Nurse-led Physiotherapy Clinics for Senior Patients
This short article, compiled by Veterinary Nurse Sally Ward from the Tilehurst Veterinary Centre, relays the journey that she took in setting up Physiotherapy Clinics in her practice, and the many rewards (some of which were unexpected) that this brought to Sally, her patients and their owners.
A Focus on mobility problems
Introducing a new nursing clinic to the practice can be challenging, as there are many aspects involved in considering how you will turn your initial idea into something that will benefit your patients, clients and your practice (Kerrigan,2015).
After undertaking CPD in the area of increasing nursing practitioner skills, I still felt I needed to hone in on my target patient group – seniors, and wanted to particularly focus on their mobility problems.
Are arthritic patients under-diagnosed and treated?
The prevalence of osteoarthritis in pets over 8yrs is estimated to be around 80% so it is a big sector of our patients that may be under-diagnosed and treated (Ackerman, 2012). I had completed a hands-on physiotherapy weekend many years ago but, although very well-run, this mainly focused on post-op physiotherapy for complex orthopaedic surgeries, something which wasn’t relevant to me at my practice. I was also keen that my feline patients should benefit from physiotherapy, using similar techniques available to treat dogs (Sharp, 2012).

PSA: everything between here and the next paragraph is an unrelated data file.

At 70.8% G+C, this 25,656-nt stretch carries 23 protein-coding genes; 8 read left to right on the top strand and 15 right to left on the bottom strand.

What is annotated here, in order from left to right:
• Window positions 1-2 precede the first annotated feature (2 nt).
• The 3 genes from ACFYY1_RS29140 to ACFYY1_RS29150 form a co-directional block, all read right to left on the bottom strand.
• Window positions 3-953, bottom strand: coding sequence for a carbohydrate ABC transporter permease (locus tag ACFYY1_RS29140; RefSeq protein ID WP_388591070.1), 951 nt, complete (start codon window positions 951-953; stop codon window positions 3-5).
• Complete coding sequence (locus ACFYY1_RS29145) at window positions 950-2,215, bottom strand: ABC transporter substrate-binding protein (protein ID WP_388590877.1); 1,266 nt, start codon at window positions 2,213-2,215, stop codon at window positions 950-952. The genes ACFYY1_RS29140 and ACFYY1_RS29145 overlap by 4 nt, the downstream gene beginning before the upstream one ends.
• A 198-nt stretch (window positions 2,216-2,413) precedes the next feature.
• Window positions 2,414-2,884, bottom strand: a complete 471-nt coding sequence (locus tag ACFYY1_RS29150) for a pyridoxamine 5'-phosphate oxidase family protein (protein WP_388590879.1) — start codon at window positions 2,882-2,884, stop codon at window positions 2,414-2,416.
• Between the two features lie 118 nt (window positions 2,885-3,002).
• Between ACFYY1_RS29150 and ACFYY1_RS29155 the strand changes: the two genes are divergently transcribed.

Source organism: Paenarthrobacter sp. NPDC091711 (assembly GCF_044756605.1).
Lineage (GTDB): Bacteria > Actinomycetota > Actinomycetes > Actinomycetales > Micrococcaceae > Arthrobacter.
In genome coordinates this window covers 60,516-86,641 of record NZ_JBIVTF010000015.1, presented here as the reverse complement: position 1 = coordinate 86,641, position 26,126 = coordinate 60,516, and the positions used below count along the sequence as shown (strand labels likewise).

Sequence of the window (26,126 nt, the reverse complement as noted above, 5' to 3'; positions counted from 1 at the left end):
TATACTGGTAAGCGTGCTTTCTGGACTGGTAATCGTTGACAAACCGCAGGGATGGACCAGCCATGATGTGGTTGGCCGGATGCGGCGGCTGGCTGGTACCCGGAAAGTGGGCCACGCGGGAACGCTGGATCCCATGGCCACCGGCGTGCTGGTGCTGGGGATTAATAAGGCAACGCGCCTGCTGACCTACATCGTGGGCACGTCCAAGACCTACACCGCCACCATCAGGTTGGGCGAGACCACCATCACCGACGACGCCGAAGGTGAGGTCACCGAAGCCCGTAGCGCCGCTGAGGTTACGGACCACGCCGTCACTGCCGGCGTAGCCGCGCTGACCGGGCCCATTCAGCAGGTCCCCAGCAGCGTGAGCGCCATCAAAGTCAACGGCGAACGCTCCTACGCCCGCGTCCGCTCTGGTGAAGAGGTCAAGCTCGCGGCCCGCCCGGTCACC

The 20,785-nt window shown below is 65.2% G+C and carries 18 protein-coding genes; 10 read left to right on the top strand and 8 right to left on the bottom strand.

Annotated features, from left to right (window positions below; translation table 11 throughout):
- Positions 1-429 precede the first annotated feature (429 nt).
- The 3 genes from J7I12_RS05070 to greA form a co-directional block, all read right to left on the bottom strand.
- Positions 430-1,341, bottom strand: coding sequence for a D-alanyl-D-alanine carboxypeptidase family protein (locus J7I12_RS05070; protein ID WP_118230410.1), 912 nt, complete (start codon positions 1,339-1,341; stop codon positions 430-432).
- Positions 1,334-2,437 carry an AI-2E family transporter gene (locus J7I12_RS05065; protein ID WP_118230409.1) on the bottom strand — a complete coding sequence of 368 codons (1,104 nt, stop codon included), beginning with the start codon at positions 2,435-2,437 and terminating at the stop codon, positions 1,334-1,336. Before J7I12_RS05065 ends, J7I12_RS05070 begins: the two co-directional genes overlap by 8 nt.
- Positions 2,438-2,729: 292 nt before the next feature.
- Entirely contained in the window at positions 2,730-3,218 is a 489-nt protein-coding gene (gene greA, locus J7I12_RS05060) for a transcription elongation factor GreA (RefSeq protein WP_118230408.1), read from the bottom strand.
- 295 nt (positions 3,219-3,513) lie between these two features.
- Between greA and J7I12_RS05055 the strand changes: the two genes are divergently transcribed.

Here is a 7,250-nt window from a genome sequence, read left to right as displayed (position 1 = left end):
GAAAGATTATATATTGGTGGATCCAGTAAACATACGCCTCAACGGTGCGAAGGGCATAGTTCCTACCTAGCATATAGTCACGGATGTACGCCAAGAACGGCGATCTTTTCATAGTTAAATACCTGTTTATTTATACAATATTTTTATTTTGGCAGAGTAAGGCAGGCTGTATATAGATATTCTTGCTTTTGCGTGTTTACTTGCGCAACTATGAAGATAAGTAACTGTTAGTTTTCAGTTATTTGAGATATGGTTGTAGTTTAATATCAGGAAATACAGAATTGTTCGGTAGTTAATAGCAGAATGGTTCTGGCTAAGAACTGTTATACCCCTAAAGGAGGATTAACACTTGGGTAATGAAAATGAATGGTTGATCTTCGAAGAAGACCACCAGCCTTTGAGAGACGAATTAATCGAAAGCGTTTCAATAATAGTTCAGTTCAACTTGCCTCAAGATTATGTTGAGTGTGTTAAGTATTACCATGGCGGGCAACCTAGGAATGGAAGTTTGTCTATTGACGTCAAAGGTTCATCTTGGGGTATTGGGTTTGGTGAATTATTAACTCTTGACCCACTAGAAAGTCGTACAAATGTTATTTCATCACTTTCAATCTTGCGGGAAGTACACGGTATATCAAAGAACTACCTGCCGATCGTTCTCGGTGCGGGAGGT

CPD with group seminar-style learning
I found the ONCORE CPD course on Physiotherapy in Geriatric Patients, which was just what I was looking for – so I signed up and I couldn’t wait to start. The group seminar style of learning on the course was really informal and encouraged lots of discussion within the group, allowing for lots of personal experiences to be shared as well as gaining a wealth of knowledge from not only your own questions being answered, but from other learners’ questions and answers as well.
The tutor provided two short lectures, and then steered us effortlessly through the various tasks on the course and we were all able to learn at our own pace and so this made it really easy to fit around work and home-life. Working part-time and looking after a 2-year old son makes ‘traditional’ CPD courses, even some on-line ones, daunting if they have too big a workload or are just lots of long video seminars to watch.